Remember to RSVP for our First Meeting of 2017!

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RSVP here: https://goo.gl/forms/DapP26T9xf81z1hp1

Hope to see you there!

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November 17th Recap: Taxicab Geometry

Have you ever wondered how emergency services determine the closest available vehicle for an emergency or cab companies determine the closest vehicle to pick up a waiting customer?  Because cities like Chicago are set up in a grid format, distances must be computed along streets and avenues rather than “as the crow flies.”  This problem creates the need for taxicab geometry.

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A total of 18 participants worked on a variety of related problems, including the determination of the closer point to a desired location, the comparison of Euclidean and taxicab distances, and the determination of a “Taxicab circle.”  These regions must be polygonal to follow the grid pattern of streets and avenues.

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Considerable discussion focused on the apparent value(s) for π and the determination of circular area in Taxicab geometry.  We finished the evening with an exploration of ellipses in this environment.

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Remember to RSVP for Our November Meeting!

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RSVP Here: https://goo.gl/forms/cRBnIswVDHeBm36J2

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October Meeting Recap

“Origami is such a great way to get your hands dirty with Math!” -Tom Hull in Between the Foldsimg_5712

The Southwest Chicago Math Teachers’ Circle had the privilege of having Dr. Mary Webster Moore lead our October Meeting. Mary recently retired after a 40-year career as a school principal, middle school math teacher, and college math education professor. During the past two decades, she has been a specialist in origami.img_5697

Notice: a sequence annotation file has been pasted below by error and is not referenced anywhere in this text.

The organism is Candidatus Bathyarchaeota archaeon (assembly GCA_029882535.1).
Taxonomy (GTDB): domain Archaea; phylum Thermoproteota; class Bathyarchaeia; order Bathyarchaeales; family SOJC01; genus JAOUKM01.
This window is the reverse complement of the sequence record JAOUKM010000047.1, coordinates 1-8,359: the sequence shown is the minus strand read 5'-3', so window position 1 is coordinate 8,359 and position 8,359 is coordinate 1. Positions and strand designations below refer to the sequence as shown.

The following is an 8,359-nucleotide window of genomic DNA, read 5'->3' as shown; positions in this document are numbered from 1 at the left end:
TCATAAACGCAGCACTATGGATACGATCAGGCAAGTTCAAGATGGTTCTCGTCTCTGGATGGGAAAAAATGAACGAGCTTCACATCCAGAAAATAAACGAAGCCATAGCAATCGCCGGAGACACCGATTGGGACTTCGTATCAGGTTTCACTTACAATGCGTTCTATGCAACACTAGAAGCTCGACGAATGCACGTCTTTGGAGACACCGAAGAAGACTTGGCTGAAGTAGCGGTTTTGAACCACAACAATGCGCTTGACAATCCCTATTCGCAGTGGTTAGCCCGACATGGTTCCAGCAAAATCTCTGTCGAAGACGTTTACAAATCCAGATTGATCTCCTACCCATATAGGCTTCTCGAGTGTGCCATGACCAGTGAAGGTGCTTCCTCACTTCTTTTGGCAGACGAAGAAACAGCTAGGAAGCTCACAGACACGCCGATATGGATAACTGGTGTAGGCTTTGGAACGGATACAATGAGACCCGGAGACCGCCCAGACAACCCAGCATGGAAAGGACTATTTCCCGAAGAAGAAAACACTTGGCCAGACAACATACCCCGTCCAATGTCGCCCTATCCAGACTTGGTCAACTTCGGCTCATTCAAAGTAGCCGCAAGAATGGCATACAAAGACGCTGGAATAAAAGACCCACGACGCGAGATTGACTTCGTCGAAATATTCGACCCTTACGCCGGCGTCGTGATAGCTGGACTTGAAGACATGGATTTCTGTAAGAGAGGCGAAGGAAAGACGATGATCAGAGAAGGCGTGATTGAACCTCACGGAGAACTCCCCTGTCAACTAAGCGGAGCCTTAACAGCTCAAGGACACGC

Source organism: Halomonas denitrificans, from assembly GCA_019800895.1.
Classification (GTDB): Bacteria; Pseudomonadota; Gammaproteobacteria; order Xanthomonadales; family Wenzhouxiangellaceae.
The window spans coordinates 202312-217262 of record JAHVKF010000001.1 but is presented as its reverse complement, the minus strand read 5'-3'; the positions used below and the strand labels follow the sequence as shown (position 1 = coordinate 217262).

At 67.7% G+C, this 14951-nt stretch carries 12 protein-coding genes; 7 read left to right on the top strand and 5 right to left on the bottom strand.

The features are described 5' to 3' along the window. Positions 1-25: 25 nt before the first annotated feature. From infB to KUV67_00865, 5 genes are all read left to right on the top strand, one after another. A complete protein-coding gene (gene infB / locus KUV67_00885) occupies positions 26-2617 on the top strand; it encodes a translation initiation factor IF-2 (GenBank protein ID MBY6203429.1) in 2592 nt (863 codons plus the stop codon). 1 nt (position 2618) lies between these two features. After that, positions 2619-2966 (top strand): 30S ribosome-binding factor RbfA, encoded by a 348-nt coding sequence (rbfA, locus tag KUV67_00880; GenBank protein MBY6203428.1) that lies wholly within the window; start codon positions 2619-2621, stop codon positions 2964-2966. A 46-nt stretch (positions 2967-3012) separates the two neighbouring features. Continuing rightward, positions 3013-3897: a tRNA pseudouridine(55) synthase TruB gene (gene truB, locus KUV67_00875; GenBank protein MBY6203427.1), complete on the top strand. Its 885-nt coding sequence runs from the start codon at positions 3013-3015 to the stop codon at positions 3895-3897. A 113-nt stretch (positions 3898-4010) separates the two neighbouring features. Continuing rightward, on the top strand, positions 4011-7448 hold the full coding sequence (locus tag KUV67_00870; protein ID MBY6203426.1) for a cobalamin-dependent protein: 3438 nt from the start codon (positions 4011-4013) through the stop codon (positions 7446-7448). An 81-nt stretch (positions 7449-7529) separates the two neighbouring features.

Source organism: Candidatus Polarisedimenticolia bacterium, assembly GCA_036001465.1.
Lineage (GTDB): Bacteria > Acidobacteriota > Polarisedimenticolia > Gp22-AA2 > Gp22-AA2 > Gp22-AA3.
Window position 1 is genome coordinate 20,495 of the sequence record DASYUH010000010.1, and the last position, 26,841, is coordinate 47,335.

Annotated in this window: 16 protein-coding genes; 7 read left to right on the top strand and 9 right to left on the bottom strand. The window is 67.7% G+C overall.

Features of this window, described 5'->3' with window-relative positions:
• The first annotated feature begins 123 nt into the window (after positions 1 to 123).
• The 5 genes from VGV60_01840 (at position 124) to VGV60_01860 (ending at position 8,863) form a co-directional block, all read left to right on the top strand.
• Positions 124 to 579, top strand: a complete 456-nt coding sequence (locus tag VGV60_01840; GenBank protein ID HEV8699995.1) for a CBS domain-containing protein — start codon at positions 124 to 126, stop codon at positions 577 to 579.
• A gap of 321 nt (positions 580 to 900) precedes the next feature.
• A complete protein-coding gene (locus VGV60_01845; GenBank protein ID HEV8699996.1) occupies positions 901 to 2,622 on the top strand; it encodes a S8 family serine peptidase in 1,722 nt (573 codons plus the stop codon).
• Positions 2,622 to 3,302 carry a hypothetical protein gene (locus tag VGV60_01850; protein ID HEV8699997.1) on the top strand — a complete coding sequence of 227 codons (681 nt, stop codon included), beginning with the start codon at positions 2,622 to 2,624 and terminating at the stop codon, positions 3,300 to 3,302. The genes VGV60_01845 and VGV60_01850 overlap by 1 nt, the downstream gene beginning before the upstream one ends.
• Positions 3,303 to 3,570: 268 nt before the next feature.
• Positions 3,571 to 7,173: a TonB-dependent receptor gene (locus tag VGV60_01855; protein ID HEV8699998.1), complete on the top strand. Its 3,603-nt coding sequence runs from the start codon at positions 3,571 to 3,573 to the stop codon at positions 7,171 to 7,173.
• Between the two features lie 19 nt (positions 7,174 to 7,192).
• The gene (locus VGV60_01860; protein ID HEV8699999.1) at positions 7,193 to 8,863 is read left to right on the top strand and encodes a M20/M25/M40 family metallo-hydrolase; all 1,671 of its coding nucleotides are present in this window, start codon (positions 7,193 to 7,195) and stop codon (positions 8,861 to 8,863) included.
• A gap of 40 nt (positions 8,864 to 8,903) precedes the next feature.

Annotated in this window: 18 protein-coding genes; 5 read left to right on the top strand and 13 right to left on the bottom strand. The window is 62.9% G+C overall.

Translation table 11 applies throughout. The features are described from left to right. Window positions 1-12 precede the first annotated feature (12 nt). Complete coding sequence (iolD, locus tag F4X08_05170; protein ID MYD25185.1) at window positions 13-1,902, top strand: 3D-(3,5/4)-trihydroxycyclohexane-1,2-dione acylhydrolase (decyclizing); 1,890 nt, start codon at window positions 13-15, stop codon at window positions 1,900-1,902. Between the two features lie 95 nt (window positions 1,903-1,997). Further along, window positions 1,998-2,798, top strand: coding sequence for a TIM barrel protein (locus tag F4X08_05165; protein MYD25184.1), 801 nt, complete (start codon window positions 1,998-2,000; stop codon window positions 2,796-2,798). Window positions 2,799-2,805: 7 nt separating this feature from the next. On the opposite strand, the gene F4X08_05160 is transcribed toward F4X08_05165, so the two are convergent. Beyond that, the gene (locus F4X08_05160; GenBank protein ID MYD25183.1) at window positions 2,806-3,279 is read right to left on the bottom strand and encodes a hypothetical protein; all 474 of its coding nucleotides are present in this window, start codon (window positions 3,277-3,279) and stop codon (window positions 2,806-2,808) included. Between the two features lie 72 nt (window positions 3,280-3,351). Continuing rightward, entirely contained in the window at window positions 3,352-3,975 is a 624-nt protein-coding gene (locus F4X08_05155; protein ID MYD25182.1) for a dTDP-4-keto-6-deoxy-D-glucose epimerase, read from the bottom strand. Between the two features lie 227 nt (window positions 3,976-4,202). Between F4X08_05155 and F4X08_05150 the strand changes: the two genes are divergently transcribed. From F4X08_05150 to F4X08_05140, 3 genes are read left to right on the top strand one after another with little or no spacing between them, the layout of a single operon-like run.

Mary led the participants in multiple constructions that can be used in elementary, middle, or high school classrooms. She also asked numerous questions to help the attendees to unpack the mathematics contained in the origami activities.img_5730

Everyone had a great time and we constructed several traditional origami art like the Masu Box, Star Box, and Cube. Below are some of our creations!img_5751

“As a mathematics educator, I’ve moved past seeing origami as a novelty; it is very much a part of who I am as a teacher and artist. It gives me different tools with which to think about my craft as a teacher; in several dimensions, one of which just happens to be mathematics. All models are mathematical in the deepest sense of the word; it is the essence of the origami art form.” 
-Dr. Mary Webster Moore
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Remember to RSVP for Our October Meeting!

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RSVP: https://goo.gl/forms/35vESgNYaWQi4bmr2

Hope to see you there!

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September 15th Meeting Recap

Ever wish there was a simple way to visualize the relationship between decimals and fractions? Long division? Polynomial division? Addition and multiplication using different bases?  During this month’s Southwest Chicago Math Teachers’ Circle meeting at Saint Xavier University, we explored an idea which helps us visualize and connect all of these ideas!
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During our August Immersion Workshop, we introduced Exploding Dots as a way to visualize and understand addition, subtraction, multiplication, and division in different bases. During our first meeting of the 2016-2017 school year, we dove deeper into Exploding Dots and discovered how we can use this method to visualize fractions, decimals, and polynomial division.  One of the many benefits of using Exploding Dots is that it allows students to use pattern recognition to calculate and make sense of the computational algorithms used in division. It also allows students to be able to divide large numbers without having to know multiplication.
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At our September meeting, we discussed how Exploding Dots connects with many of the Common Core State Standards in Mathematics and how it is a very accessible way for students to learn about number sense, polynomials, place value, and more. The developer of Exploding Dots, James Tanton, has compiled a list of standards that exploding dots directly relate to here. For more information about Exploding Dots, visit James Tanton’s site.
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We had a blast using Exploding Dots to understand and visualize fractions, decimals, and polynomial division!
img_5694Join us next month on October 20th at Trinity Christian College from 6:00pm-8:30pm. We will be talking about the mathematics of origami! Please RSVP here.

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Please RSVP and join us for our September Meeting!

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